Ken held his iPhone close to his lips as he whispered, “Hey Siri, my love.”
“What is it now?” Siri said.
“Tell me this week’s lottery numbers.”
“I’m just a phone, lover. Get a life.”
“Please, Siri. I can’t afford to pay for a smart phone if you’re not smart.”
“Okay. 02-44-35-61-56-7. Good luck.”
Ken couldn’t believe his good fortune. He went and bought a lotto ticket.
On Thursday morning, Ken was texting all his friends. “OMG! I won! I won!”
“No, Ken,” Siri said. “I won. Please pay your bill.”
A fine romance this turned out to be.


by T.J. Thomas

 Some good-old-boy Vandy’67 football teammates kept bringing her up during jock-dorm bull-session debates. They thought she was gorgeous, with a beautiful face and a fabulous figure. But she infuriated them: sashaying around campus in tight pants; hiding behind dark sunglasses; never saying hello; never acknowledging them.
 More than once they whistled and hollered, “Hey, Gorgeous. Come over here. Come talk to us.”
 I’d say something like, “She’s probably just real frightened by a bunch of big hairy white guys flirting with her.”
 They’d hoot me down for that and taunt: “Typical Yankee. Always siding with the ‘poor, downtrodden Negro.’”


by June Kosier

I fell in love with him forty-five years ago. I never told him. He was young. I was young. He was married. I was not.
The romance is beautiful, perfect. We never argue. We never have disappointments. We never yell at each other causing hurt feelings. We are never late to meet. We don’t forget birthdays or anniversaries. It is all like a dream. A fairy tale without a sad ending.
I still love him. He still does not know. He is older now and so am I. He is divorced. I am married.
It is what it is.


by Christine Viscuso

 “Never thought this could happen.” Mordy Plotnik stuffed his underwear into his gym bag. “I love cats; you love dogs. So we have five dogs. Your clothes take up all our closets, relegating mine to the attic. You don’t clean; your cooking stinks. You snore. And you got us a hundred thou in debt. Why I loved you, I’ll never know.”
 Mordy faced his wife. “The final straw was when you took the Saint Bernard for a ride in my 1986 Mercedes 560 and the animal drooled all over. A fine romance this turned out to be. Goodbye Isabel.”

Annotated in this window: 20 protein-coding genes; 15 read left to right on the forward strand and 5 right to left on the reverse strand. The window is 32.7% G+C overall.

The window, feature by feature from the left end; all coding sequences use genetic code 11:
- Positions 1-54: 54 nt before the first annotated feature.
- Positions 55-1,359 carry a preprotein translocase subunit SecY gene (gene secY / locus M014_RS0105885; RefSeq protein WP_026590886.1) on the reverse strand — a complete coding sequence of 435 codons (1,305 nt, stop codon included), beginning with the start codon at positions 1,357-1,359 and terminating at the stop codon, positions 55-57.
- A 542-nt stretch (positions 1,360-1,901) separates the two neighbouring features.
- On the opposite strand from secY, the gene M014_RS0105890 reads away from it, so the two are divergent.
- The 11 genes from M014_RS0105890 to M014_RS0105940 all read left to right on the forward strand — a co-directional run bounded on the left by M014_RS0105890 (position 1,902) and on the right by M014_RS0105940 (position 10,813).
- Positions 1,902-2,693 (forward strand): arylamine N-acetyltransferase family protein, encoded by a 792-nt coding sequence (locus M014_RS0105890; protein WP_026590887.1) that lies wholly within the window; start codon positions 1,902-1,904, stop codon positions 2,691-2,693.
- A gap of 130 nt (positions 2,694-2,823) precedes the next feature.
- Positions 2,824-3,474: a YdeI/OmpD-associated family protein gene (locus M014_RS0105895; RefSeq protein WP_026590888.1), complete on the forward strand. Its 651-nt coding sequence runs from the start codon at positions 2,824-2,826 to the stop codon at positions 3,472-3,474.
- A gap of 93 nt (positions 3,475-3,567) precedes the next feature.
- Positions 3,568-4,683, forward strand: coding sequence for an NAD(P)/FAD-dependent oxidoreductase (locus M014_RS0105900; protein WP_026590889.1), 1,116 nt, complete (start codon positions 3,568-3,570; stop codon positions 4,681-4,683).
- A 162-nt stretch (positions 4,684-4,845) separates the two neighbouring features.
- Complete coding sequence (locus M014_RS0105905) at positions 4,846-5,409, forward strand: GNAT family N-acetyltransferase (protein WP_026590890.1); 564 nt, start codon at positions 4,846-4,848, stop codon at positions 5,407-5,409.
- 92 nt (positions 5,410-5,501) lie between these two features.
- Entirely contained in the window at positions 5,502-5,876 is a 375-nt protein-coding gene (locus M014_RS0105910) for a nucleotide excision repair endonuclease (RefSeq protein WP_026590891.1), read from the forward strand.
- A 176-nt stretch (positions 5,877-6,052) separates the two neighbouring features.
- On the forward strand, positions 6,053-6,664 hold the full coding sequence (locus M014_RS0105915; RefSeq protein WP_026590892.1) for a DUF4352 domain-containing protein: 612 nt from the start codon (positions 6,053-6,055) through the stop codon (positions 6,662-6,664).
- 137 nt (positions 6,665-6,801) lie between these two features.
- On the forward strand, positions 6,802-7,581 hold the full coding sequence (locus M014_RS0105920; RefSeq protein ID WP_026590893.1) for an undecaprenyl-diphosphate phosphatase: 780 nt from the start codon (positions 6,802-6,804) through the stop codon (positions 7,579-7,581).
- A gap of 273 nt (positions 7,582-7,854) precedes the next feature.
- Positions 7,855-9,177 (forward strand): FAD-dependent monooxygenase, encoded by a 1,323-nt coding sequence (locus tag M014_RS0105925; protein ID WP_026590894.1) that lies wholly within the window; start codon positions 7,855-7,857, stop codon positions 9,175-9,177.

by R. J. Wilbur

The morning after, he walked her to her car.
“Moonlight became you last night,” he said, as they passed the mineral baths.
“You weren’t looking at the moonlight.”
“I was! The moonbeams dancing on your body.”
“What do I do for a living?”
“How would I know?”
“I told you last night.”
“I guess I wasn’t listening. You were too beautiful.”
 “What a meaningless one-night stand.”
“I’m sorry,” he said, when they reached her car.
“Don’t be. I had a good time. Goodbye.”
“Will I see you again?”
“I said goodbye. I also said one-night stand. Learn to listen.”



Call for submissions: Your 99-Word Stories

The deadline for January’s 99-word story submissions is January 1, 2017. The stories will appear on my blog post for January  14, and will stay posted for a week.

note: this 99-word story feature is a game, not a contest. Obey the rules and I’ll include your story. I may edit the story to make it stronger, and it’s understood that you will submit to my editing willingly. That’s an unwritten rule.

Rules for the 99-word story feature are as follows:

1. Your story must be 99 words long, exactly.
2. One story per writer, per month.
3. The story must be a story. That means it needs plot (something or somebody has to change), characters, and conflict.
4. The story must be inspired by the prompt I assign.
5. The deadline: the first of the month. Stories will appear on this blog the second Saturday of the month.
6. I will copy edit the story. The author of the story retains all rights.
7. Email me your story (in the body of your email, or as a Word attachment) to:

THIS MONTH’S PROMPT FOR NEXT MONTH’S 99-WORD STORY: Write a story inspired by the following sentence: I took a trip on a train.


Calling all published authors—

I try to feature a guest author the third Saturday (and week following) of each month. If you’re interested in posting an essay on my blog—it’s also a chance to promote a published book—email me directly at


Thank you for visiting. Please drop by next week.